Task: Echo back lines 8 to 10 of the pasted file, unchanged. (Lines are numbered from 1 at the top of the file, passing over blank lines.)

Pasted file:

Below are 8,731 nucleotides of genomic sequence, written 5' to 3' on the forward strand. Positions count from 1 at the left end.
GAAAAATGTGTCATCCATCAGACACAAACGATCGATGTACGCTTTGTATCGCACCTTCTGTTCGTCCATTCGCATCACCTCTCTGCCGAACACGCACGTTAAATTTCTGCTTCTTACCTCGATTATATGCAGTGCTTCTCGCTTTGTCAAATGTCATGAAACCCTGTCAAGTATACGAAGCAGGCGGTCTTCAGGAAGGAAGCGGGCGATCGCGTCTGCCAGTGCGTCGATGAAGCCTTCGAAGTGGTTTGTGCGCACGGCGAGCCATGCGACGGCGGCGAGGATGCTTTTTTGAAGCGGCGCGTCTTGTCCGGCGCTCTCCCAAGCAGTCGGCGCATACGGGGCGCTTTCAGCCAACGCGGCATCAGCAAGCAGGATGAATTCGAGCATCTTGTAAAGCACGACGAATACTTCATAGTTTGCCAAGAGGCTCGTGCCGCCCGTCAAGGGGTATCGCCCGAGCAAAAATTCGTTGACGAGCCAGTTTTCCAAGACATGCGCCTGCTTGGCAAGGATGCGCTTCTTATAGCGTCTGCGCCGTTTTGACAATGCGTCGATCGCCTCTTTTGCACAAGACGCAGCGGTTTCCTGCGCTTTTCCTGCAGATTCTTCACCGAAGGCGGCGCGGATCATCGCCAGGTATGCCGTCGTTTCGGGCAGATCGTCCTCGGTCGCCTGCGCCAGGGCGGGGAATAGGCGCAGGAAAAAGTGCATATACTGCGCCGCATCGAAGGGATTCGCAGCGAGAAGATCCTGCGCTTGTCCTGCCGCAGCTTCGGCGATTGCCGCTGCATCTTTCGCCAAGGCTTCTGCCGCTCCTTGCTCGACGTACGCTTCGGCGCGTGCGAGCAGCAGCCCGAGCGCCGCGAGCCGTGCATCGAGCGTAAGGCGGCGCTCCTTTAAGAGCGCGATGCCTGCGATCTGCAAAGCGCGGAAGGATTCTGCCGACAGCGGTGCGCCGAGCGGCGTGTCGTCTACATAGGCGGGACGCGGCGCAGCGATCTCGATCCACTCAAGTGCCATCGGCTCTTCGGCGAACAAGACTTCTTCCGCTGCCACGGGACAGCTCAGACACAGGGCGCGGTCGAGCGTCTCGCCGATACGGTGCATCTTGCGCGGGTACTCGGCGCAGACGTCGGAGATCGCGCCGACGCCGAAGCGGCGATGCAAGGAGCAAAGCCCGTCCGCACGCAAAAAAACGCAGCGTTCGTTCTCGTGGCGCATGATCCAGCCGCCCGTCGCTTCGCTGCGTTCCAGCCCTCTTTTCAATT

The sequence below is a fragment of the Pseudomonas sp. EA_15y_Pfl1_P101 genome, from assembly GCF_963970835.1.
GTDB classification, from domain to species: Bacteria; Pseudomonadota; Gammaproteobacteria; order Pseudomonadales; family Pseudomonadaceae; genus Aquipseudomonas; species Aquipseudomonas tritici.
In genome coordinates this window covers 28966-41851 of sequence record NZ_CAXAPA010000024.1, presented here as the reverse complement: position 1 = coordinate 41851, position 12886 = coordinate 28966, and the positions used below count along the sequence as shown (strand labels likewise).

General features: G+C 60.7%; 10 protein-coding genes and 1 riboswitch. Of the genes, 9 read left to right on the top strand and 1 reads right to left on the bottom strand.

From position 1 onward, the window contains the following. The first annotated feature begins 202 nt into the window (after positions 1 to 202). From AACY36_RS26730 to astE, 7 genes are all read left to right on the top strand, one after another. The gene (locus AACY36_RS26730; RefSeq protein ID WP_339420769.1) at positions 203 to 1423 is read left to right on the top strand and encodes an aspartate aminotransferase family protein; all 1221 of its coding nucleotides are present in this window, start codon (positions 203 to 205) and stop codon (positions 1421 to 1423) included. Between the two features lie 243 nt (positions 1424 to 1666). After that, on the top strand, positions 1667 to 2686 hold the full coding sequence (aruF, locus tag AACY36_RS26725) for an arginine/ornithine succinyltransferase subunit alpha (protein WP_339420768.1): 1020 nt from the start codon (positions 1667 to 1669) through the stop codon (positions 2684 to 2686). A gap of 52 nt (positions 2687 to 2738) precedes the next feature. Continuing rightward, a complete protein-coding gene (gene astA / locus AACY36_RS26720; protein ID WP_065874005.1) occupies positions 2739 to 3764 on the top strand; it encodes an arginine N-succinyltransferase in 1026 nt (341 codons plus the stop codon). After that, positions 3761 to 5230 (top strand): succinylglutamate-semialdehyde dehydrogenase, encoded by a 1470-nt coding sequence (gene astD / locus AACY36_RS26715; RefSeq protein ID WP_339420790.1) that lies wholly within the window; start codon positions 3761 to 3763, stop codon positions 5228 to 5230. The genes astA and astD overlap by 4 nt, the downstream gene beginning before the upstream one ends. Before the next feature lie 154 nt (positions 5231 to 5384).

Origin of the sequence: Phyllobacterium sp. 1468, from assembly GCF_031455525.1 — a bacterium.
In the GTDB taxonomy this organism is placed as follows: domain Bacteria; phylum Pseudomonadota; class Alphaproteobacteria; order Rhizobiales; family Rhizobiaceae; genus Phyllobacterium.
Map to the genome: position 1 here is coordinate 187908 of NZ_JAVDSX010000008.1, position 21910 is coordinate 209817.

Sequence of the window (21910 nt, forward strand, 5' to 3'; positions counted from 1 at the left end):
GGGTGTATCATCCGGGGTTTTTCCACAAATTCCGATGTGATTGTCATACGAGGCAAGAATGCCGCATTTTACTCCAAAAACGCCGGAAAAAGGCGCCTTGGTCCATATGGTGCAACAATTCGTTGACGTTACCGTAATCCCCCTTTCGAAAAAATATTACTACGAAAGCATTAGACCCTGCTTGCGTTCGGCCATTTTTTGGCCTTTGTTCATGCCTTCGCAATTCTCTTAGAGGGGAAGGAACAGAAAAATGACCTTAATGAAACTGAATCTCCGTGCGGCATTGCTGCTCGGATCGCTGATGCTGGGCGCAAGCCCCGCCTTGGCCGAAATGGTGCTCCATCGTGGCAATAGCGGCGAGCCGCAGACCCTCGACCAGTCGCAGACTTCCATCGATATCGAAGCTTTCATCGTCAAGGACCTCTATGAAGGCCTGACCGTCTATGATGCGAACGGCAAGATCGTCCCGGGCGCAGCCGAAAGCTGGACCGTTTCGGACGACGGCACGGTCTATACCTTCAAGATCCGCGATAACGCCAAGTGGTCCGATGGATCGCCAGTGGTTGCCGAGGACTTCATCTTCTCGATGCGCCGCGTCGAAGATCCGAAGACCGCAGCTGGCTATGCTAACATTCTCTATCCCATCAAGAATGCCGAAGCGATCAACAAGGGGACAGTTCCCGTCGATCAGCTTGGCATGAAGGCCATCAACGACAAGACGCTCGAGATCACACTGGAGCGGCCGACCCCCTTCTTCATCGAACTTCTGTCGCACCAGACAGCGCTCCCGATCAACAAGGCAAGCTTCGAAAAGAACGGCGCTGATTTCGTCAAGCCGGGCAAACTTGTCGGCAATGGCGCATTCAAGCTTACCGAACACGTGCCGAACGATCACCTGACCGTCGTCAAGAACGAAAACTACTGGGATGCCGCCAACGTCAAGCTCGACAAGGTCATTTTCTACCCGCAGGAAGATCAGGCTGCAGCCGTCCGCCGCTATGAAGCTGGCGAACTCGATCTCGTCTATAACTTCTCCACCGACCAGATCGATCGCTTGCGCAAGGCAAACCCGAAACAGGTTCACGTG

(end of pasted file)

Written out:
Origin of the sequence: Phyllobacterium sp. 1468, from assembly GCF_031455525.1 — a bacterium.
In the GTDB taxonomy this organism is placed as follows: domain Bacteria; phylum Pseudomonadota; class Alphaproteobacteria; order Rhizobiales; family Rhizobiaceae; genus Phyllobacterium.
Map to the genome: position 1 here is coordinate 187908 of NZ_JAVDSX010000008.1, position 21910 is coordinate 209817.